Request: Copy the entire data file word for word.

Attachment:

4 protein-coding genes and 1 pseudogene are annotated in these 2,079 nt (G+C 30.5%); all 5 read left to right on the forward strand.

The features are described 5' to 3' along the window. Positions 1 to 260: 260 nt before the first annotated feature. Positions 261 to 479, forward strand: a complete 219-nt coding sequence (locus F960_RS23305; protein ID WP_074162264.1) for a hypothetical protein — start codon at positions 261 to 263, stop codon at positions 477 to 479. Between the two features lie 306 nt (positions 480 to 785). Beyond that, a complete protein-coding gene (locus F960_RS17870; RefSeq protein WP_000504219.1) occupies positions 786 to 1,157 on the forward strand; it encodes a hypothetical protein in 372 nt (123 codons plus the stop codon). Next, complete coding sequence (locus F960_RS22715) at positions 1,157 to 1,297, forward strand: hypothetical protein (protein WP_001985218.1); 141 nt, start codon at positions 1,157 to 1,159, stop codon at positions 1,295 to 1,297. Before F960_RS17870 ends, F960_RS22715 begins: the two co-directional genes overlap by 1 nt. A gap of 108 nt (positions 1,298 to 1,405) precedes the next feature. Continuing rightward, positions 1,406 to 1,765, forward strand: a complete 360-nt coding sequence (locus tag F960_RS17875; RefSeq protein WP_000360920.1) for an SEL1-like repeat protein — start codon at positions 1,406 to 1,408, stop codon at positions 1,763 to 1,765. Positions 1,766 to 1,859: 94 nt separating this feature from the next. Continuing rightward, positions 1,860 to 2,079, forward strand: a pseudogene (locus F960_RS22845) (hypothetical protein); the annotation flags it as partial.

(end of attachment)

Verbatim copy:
4 protein-coding genes and 1 pseudogene are annotated in these 2,079 nt (G+C 30.5%); all 5 read left to right on the forward strand.

The features are described 5' to 3' along the window. Positions 1 to 260: 260 nt before the first annotated feature. Positions 261 to 479, forward strand: a complete 219-nt coding sequence (locus F960_RS23305; protein ID WP_074162264.1) for a hypothetical protein — start codon at positions 261 to 263, stop codon at positions 477 to 479. Between the two features lie 306 nt (positions 480 to 785). Beyond that, a complete protein-coding gene (locus F960_RS17870; RefSeq protein WP_000504219.1) occupies positions 786 to 1,157 on the forward strand; it encodes a hypothetical protein in 372 nt (123 codons plus the stop codon). Next, complete coding sequence (locus F960_RS22715) at positions 1,157 to 1,297, forward strand: hypothetical protein (protein WP_001985218.1); 141 nt, start codon at positions 1,157 to 1,159, stop codon at positions 1,295 to 1,297. Before F960_RS17870 ends, F960_RS22715 begins: the two co-directional genes overlap by 1 nt. A gap of 108 nt (positions 1,298 to 1,405) precedes the next feature. Continuing rightward, positions 1,406 to 1,765, forward strand: a complete 360-nt coding sequence (locus tag F960_RS17875; RefSeq protein WP_000360920.1) for an SEL1-like repeat protein — start codon at positions 1,406 to 1,408, stop codon at positions 1,763 to 1,765. Positions 1,766 to 1,859: 94 nt separating this feature from the next. Continuing rightward, positions 1,860 to 2,079, forward strand: a pseudogene (locus F960_RS22845) (hypothetical protein); the annotation flags it as partial.